In OSS, data in CSV objects is of the STRING type by default. You can use the CAST function to convert the data type. For example, the following SQL statement converts the data in the first and second columns to the INTEGER type and compares them:

    Select * from OSSOBject where cast (_1 as int) > cast(_2 as int)

    In addition, SelectObject allows you to implicitly convert the data type in a WHERE clause. For example, the following SQL statement converts the data in the first and second columns to the INTEGER type:

    Select _1 from ossobject where _1 + _2 > 100

    If you do not use the CAST function, the data type of a JSON object is determined by the type of data in the object. A standard JSON object can support data types such as NULL, BOOLEAN, Int64, DOUBLE, and STRING.

SQL statement examples

SQL statement examples are provided for CSV and JSON objects.

  • SQL statement examples for CSV objects
    Scenario SQL statement
    Return the first 10 rows. SELECT * FROM ossobject limit 10
    Return integers in the first and third columns, in which the values of the integers in the first column are greater than those in the third column. SELECT _1, _3 FROM ossobject WHERE CAST(_1 AS INT) > CAST(_3 AS INT)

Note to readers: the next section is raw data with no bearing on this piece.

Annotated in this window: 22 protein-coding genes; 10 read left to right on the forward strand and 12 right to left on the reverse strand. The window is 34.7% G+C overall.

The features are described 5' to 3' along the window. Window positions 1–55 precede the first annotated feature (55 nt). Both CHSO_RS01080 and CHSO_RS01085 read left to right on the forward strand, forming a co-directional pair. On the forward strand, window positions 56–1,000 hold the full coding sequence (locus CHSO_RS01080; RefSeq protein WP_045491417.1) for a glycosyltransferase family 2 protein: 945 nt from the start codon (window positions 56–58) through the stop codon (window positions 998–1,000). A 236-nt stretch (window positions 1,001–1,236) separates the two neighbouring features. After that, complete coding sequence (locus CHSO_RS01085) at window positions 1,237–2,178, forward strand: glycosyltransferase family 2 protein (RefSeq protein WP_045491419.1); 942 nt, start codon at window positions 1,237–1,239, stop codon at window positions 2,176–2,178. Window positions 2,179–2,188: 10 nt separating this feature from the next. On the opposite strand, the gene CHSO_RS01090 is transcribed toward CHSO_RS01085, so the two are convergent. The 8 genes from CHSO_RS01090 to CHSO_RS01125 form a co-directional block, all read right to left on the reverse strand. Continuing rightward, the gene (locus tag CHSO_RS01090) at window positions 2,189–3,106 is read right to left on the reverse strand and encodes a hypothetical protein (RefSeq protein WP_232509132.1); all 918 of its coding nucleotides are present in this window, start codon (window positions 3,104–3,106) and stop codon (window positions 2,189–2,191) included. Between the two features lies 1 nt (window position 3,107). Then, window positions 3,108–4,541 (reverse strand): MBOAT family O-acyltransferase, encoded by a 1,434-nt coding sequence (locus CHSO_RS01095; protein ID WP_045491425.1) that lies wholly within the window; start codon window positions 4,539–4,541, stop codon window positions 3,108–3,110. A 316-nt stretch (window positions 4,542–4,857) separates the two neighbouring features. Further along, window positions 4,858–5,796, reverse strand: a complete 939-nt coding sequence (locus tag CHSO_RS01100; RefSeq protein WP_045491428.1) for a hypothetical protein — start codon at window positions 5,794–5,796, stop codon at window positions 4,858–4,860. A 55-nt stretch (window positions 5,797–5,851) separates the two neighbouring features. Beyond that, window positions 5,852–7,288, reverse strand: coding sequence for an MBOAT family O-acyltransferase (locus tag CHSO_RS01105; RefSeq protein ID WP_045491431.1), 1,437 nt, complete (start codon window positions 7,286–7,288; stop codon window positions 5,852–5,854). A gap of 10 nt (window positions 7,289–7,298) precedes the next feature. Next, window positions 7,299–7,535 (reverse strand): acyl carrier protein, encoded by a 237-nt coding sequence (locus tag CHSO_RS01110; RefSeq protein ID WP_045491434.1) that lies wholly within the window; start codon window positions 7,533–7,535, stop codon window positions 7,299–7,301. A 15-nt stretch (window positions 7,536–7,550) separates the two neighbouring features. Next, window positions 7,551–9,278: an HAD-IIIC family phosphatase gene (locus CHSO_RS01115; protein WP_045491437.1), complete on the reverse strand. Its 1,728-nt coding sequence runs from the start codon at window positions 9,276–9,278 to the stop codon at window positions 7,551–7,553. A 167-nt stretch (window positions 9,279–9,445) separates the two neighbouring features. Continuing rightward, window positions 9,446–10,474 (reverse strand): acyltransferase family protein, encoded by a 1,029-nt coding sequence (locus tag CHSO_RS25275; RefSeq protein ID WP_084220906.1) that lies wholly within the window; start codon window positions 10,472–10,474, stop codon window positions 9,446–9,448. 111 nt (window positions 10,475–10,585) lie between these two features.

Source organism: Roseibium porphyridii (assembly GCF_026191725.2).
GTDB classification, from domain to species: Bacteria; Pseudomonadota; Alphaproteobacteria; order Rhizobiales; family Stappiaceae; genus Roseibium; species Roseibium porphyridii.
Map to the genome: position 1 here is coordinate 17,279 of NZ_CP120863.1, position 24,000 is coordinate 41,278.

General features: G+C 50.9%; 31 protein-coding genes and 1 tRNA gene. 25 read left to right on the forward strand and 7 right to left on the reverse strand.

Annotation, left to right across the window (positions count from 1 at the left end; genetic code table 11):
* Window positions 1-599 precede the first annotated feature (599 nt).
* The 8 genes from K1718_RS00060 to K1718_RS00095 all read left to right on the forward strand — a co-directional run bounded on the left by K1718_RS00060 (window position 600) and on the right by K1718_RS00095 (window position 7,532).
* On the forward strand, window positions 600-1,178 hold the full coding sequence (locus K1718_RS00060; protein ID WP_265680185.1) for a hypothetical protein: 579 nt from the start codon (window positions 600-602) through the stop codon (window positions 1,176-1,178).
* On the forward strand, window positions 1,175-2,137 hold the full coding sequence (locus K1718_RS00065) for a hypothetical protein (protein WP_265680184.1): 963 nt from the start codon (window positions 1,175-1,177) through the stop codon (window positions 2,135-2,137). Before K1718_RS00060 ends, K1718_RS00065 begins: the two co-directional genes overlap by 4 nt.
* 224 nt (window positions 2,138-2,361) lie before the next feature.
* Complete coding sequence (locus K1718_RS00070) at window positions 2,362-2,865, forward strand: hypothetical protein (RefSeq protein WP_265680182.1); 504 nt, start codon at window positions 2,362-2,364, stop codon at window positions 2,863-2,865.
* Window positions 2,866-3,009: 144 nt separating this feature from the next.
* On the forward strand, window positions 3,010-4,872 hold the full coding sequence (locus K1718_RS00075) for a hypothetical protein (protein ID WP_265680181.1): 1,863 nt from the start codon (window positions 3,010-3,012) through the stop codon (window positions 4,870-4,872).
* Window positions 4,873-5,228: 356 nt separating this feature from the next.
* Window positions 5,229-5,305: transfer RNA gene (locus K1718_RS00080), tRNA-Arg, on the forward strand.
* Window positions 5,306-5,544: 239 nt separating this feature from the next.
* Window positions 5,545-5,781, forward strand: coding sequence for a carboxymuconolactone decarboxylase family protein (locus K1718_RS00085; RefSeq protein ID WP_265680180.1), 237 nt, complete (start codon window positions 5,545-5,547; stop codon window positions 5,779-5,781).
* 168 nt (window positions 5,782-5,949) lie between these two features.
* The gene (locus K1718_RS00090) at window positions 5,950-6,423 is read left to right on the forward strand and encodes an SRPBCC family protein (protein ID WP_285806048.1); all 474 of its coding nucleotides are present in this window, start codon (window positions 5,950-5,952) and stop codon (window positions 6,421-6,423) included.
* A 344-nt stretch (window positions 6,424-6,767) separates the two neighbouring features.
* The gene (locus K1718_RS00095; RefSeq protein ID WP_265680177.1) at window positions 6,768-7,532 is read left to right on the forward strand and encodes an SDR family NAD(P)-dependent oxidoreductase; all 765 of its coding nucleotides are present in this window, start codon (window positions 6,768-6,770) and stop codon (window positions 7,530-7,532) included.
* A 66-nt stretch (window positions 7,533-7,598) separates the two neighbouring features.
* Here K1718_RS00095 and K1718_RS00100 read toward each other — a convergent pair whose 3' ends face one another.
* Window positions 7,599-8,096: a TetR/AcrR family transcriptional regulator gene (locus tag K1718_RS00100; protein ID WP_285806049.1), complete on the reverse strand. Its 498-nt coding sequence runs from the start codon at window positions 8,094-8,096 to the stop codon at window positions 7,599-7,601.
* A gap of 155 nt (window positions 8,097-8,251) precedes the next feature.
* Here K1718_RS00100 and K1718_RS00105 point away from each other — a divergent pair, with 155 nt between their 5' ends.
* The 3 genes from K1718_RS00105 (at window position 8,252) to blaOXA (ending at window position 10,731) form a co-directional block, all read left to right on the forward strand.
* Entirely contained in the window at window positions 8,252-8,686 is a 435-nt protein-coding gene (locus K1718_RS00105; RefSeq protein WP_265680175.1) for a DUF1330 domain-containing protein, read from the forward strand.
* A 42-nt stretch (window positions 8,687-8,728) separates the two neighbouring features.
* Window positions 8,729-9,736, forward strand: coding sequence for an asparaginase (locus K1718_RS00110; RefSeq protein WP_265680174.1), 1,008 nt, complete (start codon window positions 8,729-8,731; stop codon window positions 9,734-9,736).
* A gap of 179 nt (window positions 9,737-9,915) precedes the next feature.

Return the number of records in which the data in the first column starts with X. A Chinese character specified after LIKE must be UTF-8 encoded. SELECT COUNT(*) FROM ossobject WHERE _1 LIKE 'X%'
    Return all records in which the time of the data in the second column is later than 2018-08-09 11:30:25 and the data in the third column is greater than 200. SELECT * FROM ossobject WHERE _2 > CAST('2018-08-09 11:30:25' AS TIMESTAMP) AND _3 > 200
    Return the average value, sum, the maximum value, and the minimum value of the floating-point numbers in the second column.

    SELECT AVG(CAST(_2 AS DOUBLE)), SUM(CAST(_2 AS DOUBLE)), MAX(CAST(_2 AS DOUBLE)), MIN(CAST(_2 AS DOUBLE))

    Return all records in which the strings concatenated by the data in the first and third columns start with Tom and end with Anderson. SELECT * FROM ossobject WHERE (_1 || _3) LIKE 'Tom%Anderson'
    Return all records in which the data in the first column is divisible by 3. SELECT * FROM ossobject WHERE (_1 % 3) = 0
    Return all records in which the data in the first column ranges from 1995 to 2012. SELECT * FROM ossobject WHERE _1 BETWEEN 1995 AND 2012
    Return all records in which the data in the fifth column is N, M, G, or L. SELECT * FROM ossobject WHERE _5 IN ('N', 'M', 'G', 'L')
    Return all records in which the product of the data in the second and third columns is greater than the sum of 100 and the data in the fifth column. SELECT * FROM ossobject WHERE _2 * _3 > _5 + 100
  • SQL statement examples for JSON objects

    An example of a JSON object:

    {
      "contacts":[
    {
      "firstName": "John",
      "lastName": "Smith",
      "isAlive": true,
      "age": 27,
      "address": {
        "streetAddress": "21 2nd Street",
        "city": "New York",
        "state": "NY",
        "postalCode": "10021-3100"
      },
      "phoneNumbers": [
        {
          "type": "home",
          "number": "212 555-1234"
        },
        {
          "type": "office",
          "number": "646 555-4567"
        },
        {